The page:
It’s not all fun and games

ImageSome Foursquare badges. [1]

In the early days of Foursquare before a critical mass of users had been established, there needed to be a motivation for a user to use their service. After all, the main reason the first incarnation failed was due to it not gaining this critical mass. The creators realised from their past failure that a new user would not easily take on their product if it wasn’t already being used by their friends. Their solution to this at the time was pioneering and the concept has now become known as gamification.

The term ‘Gamification’ was originally coined in 2002 by a British computer programmer called Nick Pelling. However it wasn’t until around 2010 that the word started to be used for a new concept which sought to implement game mechanics into web and mobile applications. [2] This sought to incorporate the social and reward aspects of games to help solve non-gaming related problems.

The creators of Foursquare were quick to understand the potential of the concept in helping launch their service. This new implementation of game mechanics allowed Foursquare’s early adopters to not depend on another user for intrinsic reinforcement. An idea that was not very intuitive for what was essentially a social media app. Despite this it would be the primary driver of Foursquare’s early success. This is witnessed by Foursquare achieving a phenomenal growth of 3,400% in 2010. [3] Foursquare had proved without any doubt that gamification can affect behaviour and can engage millions of new customers.

Foursquare gamification involves users competing for badges, mayorships and points. To earn a badge a user must check-in to a specific venue or complete certain tasks. The first badge a user gets is called the ‘newbie badge’ and is earned after their first check-in. It is unknown how many badges there is but it is assumed to be in the hundreds. For example, the ‘Hangover badge’ can be earned if the user checks into a venue categorised as a bar after 2am and then checks into a venue categorised as an office or college before 8am the same day. In 2010 an astronaut called Douglas Wheelock earned the ‘NASA explorer badge’ after doing a check-in on the International Space Station. [4]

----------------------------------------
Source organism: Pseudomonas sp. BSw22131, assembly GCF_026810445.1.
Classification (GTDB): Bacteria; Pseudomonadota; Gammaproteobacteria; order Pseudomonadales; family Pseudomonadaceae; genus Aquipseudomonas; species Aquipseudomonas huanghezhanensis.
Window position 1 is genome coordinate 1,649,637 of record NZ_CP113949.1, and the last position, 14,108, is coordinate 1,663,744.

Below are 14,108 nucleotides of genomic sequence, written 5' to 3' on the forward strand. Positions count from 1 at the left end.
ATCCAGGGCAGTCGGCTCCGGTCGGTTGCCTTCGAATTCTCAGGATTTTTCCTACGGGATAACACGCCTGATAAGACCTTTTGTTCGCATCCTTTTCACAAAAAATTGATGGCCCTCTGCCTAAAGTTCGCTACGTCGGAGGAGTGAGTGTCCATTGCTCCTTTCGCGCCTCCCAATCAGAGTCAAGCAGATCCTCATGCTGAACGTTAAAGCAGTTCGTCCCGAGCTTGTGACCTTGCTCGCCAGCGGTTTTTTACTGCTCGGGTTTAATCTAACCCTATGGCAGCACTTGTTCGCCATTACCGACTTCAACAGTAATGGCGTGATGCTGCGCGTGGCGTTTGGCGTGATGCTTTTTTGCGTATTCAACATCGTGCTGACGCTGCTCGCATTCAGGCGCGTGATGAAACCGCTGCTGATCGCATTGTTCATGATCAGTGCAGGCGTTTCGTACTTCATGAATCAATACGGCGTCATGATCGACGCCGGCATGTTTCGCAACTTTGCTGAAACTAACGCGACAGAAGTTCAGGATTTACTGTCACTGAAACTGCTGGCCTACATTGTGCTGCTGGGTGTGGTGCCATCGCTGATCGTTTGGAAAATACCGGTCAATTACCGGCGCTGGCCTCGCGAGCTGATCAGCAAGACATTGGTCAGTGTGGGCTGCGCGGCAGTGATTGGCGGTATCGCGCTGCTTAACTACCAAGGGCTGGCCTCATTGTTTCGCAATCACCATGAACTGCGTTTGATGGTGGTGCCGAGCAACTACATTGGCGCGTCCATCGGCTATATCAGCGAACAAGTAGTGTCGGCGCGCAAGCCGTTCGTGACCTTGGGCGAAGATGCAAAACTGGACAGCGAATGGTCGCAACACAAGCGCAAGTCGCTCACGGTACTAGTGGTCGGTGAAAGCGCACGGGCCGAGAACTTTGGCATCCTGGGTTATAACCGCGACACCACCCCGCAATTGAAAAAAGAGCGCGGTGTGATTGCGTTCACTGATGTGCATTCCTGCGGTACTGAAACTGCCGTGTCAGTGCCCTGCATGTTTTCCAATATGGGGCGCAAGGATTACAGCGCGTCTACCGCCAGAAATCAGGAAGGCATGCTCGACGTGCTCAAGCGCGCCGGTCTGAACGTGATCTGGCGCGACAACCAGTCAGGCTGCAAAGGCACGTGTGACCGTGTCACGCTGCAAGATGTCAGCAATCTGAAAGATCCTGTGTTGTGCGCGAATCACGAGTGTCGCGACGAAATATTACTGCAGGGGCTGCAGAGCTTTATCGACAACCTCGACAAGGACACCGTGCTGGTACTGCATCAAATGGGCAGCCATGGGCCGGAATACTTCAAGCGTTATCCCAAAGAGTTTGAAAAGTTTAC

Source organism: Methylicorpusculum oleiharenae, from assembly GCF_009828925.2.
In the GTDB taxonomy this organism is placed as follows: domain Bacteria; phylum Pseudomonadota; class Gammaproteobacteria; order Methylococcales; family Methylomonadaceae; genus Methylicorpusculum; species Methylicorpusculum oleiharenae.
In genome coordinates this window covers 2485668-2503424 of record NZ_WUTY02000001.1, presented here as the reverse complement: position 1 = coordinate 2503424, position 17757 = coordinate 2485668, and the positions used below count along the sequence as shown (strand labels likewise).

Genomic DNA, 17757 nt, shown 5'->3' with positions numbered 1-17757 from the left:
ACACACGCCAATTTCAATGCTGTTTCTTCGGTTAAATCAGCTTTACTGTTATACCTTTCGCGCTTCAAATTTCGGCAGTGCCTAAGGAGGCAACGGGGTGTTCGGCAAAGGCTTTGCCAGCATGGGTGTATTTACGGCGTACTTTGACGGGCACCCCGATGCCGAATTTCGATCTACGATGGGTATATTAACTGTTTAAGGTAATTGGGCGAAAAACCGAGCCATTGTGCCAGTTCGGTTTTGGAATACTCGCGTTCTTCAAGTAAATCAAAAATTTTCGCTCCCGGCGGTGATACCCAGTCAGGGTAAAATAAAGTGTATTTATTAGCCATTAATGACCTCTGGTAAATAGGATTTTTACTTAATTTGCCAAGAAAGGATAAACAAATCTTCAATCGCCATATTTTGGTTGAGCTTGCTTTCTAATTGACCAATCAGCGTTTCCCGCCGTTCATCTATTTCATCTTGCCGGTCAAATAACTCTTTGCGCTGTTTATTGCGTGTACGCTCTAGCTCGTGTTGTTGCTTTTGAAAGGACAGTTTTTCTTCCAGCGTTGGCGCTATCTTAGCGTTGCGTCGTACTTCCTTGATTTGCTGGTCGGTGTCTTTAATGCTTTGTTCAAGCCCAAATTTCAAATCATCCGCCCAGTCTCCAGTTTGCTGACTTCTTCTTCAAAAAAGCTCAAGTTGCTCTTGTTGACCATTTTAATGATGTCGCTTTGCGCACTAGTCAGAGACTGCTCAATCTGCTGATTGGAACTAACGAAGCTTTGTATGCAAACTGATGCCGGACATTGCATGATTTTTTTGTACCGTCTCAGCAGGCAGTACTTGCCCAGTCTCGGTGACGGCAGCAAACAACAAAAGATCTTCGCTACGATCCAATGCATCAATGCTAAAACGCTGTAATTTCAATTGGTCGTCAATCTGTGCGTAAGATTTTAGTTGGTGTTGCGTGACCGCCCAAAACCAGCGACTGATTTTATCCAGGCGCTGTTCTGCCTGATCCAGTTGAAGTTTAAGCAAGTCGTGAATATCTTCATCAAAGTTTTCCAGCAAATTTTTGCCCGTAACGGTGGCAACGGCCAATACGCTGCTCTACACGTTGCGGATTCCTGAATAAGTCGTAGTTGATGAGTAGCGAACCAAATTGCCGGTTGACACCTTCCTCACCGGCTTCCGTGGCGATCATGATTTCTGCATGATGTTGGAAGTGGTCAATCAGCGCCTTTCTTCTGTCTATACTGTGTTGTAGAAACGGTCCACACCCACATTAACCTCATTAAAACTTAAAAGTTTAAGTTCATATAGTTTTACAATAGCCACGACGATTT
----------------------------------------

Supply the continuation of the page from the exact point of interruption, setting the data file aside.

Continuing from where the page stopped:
If a user has managed to check-in to a venue more times than any other user in the last 60 days, then they are awarded mayorship of that venue. This is in condition that the user has uploaded a profile photo. If a business or venue has a foursquare page then the mayor will be displayed on their front page. Many businesses now provide rewards to users who achieve mayorship at their venue.

Foursquare users can earn points each time they do a check-in. Bonus points are awarded for different things such as introducing a new friend to Foursquare, posting a recommendation or checking in to a new place. Foursquare encourages users to compete against their friends for points and to check their position on the points leaderboard.

Recently co-founder Denis Crowley has expressed his disappointment about the perception that Foursquare is just about points and badges. For this reason they are intending to move the game aspects of Foursquare progressively more into the background while emphasising the apps primary functions. [5] In fact the creators of Foursquare have always been upfront about their reasons for using gamification. The function of the games was always to get new users interested, to keep them checking in and to ultimately provide more data for their recommendation engine. [6]

– Keith Walsh

[1] Posttuit. “Coleccionista de medallas”. Available at: (Accessed 06/03/2014)
[2] Gabe Zichermann. 2011. “Gamification by Design: Implementing Game Mechanics in Web and Mobile Apps”. 1
Edition. O’Reilly Media.
[3] Kuo, I. 2013. “Foursquare’s Removal of Gamification: Not a Mistake but a Mature Design Decision”.
Gamification Corp. Available at:
gamification/ (Accessed: 06/03/2014)
[4] Kincaid, J. 2010. “Houston, We’ve Had A Check-In: NASA Astronaut Just Used Foursquare From Space”. Available at: (Accessed:
[5] Crowley, D. 2013. “The Future of Location”. SXSW. Available at: (Accessed: 06/03/2014)
[6] Foursquare. “Foursquare 101”. About Foursquare. Available at: (Accessed: 06/03/2014)

Leave a Reply

Fill in your details below or click an icon to log in: Logo

You are commenting using your account. Log Out / Change )

Twitter picture

You are commenting using your Twitter account. Log Out / Change )

Facebook photo

You are commenting using your Facebook account. Log Out / Change )

Google+ photo

You are commenting using your Google+ account. Log Out / Change )

Connecting to %s

%d bloggers like this: